Chris Moore: Lemmy.
Chris Moore: ... God?
Rex: Wrong, dickhead, trick question. Lemmy *IS* God.
- Airheads, 1994
|Image acquired from Motörhead's official site.|
Lemmy Kilmister has passed away. Let that sink in for a second and realize that, if you're one of millions whose life had somehow become better thanks to this man, you never thought this could ever actually happen. The man was unstoppable. In life and in music, Lemmy was the guy who seemed to welcome age and illness with a shit-eating grin, alcohol on his breath, a Rickenbacker in his hands and that booming voice of his that raged with an air that spoke, "If you're not rock n' roll, you're part of the problem. Get out of the way." Many artists boast their distinction from the pack and put on airs like their genius and charisma are unmatched. We'll see if those artists amass the respect and sworn allegiance Lemmy had from a fan base whose numbers few could hope to earn, living till 70 years of age as a touring musician who gave his all. Death didn't seem possible. It was as if all Lemmy had to do was simply tell the Reaper to go fuck himself and that was enough to make him walk away, head bowed, scythe limp.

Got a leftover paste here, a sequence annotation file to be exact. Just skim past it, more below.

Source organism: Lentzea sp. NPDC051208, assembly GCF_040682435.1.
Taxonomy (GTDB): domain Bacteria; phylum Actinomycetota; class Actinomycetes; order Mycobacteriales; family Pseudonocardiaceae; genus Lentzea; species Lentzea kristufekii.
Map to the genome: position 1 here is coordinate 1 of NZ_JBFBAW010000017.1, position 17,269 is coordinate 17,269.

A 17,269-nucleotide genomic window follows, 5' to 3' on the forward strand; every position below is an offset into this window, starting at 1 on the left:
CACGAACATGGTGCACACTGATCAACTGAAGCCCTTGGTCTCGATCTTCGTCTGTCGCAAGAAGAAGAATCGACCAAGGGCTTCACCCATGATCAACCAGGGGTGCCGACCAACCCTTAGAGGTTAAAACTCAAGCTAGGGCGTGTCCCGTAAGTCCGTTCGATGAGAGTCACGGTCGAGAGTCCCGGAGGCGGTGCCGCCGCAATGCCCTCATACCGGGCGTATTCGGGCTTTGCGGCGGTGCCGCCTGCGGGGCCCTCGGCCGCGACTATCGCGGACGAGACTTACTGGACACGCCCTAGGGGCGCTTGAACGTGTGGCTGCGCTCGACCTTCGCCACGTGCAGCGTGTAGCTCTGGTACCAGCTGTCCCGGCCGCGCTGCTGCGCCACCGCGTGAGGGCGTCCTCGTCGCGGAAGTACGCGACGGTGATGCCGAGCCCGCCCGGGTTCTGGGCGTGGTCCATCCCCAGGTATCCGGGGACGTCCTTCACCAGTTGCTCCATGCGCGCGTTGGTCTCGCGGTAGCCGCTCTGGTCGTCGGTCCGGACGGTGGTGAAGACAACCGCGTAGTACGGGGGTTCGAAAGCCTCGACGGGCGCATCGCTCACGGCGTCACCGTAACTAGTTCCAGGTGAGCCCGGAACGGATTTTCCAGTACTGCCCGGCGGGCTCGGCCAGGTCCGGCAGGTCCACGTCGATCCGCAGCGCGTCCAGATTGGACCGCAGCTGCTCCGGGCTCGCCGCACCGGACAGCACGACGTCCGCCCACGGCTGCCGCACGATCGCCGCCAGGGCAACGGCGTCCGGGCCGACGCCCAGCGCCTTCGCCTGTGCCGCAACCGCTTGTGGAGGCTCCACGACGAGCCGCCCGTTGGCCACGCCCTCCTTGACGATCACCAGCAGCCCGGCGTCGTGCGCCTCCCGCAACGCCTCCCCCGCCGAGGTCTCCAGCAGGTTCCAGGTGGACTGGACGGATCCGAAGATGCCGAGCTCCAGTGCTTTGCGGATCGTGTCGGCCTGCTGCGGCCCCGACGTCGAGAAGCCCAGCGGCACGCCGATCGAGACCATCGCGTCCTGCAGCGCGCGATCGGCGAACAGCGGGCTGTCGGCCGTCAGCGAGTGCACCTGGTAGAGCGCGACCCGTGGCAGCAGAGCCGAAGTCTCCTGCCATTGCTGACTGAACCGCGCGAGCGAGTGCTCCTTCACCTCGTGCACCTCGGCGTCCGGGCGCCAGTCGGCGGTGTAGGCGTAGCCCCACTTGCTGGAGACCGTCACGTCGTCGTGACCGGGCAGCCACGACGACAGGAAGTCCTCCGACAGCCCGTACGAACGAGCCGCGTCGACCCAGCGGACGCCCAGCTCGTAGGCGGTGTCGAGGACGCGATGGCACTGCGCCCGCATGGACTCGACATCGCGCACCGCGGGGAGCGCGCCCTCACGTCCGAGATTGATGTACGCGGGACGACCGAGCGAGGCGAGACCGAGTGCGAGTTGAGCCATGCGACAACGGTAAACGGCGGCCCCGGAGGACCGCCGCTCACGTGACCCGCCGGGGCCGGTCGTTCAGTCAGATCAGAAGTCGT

There will never be another Lemmy. If that sounds tragic, it's because it is.
As generations pass and the musical ambassadors from eras long ago have continually softened with age, weakening as the creases in their faces become more evident, as their hair recedes and their eyes become sunken, Lemmy was the guy who simply refused to slow down. For the sake of perspective, listen to 35 year-old John Lennon performing rock covers for his Rock 'n' Roll LP, an album released the same year Motörhead came into being. Listen to Lennon, a man who Lemmy had embraced as inspiration, dilute and sterilize some of rock's boldest numbers, removing the vitality from Gene Vincent, Chuck Berry and Buddy Holly. He turned rock into shopping music, revealing a willingness to settle at 35 years of age. If that sounds unfair, so what? Some artists are more than happy to treat their public to a saccharine and half-assed smattering of easy-sell BS, either riding the nostalgia circuit by recycling hits or offer over-hyped spectacle to disguise mediocrity. Lemmy was one of those rare performers, a man who could tear through material both old and the new, confident that any audience he'd face would be happy to hear it all.
I regret that I never got to see Motörhead live. And I regret even more that I never will.
The King is dead. Long live the king. And with Lemmy's passing, we mourn Rock's demise as well.
Letters From A Tapehead